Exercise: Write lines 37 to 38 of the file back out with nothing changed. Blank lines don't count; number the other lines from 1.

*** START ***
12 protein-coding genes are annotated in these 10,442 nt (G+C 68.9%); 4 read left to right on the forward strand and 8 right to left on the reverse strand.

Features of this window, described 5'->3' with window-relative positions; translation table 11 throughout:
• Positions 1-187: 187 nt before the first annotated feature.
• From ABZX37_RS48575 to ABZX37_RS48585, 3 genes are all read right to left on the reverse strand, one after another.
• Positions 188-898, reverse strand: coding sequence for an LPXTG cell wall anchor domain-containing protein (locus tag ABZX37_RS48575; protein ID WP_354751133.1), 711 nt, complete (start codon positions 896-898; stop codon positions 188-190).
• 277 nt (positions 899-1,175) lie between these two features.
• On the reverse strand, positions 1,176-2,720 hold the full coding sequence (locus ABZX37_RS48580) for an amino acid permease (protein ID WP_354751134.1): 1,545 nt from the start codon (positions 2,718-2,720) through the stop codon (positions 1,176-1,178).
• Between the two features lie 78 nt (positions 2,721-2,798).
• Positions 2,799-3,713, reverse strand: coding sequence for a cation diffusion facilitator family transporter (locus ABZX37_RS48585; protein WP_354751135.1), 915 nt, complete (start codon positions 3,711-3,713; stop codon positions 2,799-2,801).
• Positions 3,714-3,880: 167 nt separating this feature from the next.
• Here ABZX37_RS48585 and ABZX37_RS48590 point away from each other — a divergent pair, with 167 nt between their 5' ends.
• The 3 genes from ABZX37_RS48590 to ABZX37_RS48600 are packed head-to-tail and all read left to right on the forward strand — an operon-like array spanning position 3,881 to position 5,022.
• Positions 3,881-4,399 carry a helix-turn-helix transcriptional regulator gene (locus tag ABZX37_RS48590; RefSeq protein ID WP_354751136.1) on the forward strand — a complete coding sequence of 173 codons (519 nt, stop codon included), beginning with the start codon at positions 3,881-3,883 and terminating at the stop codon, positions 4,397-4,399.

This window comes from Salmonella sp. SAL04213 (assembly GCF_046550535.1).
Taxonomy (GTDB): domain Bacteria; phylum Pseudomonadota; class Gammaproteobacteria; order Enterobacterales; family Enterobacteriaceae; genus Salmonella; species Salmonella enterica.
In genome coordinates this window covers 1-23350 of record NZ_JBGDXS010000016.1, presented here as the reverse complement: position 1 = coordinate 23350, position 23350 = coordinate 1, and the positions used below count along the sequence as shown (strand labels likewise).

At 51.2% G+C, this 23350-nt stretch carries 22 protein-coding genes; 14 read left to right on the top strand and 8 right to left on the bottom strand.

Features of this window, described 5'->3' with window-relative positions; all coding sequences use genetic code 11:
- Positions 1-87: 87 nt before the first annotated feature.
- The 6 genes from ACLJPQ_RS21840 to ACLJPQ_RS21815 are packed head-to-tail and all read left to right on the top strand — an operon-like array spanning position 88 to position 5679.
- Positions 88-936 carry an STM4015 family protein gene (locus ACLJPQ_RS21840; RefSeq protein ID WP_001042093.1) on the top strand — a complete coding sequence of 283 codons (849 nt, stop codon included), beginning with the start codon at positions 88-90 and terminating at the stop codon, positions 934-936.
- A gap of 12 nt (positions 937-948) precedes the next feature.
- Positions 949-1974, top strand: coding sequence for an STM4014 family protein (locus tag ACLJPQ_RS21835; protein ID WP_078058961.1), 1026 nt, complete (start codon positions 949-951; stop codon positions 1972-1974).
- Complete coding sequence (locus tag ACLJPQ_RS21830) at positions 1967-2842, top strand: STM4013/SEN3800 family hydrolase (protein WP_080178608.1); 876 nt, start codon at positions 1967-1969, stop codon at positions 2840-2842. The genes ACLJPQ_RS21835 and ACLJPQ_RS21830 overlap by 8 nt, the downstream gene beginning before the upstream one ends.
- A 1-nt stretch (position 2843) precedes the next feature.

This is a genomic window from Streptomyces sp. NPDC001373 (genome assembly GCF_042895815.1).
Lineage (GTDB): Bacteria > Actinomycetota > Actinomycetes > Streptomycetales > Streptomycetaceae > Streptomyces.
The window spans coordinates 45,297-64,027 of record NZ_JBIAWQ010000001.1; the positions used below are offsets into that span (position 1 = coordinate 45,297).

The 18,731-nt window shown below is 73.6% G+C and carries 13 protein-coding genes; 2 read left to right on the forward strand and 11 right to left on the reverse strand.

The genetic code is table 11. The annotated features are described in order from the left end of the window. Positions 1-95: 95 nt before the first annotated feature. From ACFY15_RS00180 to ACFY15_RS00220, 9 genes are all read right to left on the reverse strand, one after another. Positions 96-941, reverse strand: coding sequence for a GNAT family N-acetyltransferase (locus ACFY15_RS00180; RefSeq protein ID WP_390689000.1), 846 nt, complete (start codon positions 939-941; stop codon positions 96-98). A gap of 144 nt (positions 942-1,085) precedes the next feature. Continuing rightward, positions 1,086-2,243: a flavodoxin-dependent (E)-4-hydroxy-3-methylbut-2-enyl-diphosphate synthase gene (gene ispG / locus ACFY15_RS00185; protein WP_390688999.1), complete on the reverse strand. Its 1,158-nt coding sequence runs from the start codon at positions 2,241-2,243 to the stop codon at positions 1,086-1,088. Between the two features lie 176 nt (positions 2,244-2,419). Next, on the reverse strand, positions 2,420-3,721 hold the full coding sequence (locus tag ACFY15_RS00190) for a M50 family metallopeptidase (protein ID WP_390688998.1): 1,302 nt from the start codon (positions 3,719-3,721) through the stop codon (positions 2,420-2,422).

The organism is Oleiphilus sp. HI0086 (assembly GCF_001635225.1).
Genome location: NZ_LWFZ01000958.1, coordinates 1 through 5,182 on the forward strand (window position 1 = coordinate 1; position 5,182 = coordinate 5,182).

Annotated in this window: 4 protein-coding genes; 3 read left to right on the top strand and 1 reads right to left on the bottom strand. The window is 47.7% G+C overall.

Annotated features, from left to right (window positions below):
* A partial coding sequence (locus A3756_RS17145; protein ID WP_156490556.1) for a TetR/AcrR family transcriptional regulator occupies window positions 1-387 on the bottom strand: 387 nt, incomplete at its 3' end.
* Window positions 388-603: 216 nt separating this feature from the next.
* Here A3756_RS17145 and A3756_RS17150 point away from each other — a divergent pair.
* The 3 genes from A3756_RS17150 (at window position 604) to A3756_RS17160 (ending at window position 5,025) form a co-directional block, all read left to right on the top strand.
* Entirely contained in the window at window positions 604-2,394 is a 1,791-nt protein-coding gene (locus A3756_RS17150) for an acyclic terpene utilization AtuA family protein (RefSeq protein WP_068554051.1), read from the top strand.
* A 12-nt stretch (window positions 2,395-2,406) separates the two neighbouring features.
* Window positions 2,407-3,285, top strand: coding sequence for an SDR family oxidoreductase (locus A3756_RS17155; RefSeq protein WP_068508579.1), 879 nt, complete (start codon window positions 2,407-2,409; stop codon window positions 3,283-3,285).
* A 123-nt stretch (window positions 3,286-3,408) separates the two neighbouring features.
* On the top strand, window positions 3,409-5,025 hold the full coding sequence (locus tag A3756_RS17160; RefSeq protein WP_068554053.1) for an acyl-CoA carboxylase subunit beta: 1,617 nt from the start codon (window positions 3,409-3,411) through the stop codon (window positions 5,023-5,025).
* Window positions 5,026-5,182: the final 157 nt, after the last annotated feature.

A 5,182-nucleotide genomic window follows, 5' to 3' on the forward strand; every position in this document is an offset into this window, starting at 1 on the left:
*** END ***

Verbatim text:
* Here A3756_RS17145 and A3756_RS17150 point away from each other — a divergent pair.
* The 3 genes from A3756_RS17150 (at window position 604) to A3756_RS17160 (ending at window position 5,025) form a co-directional block, all read left to right on the top strand.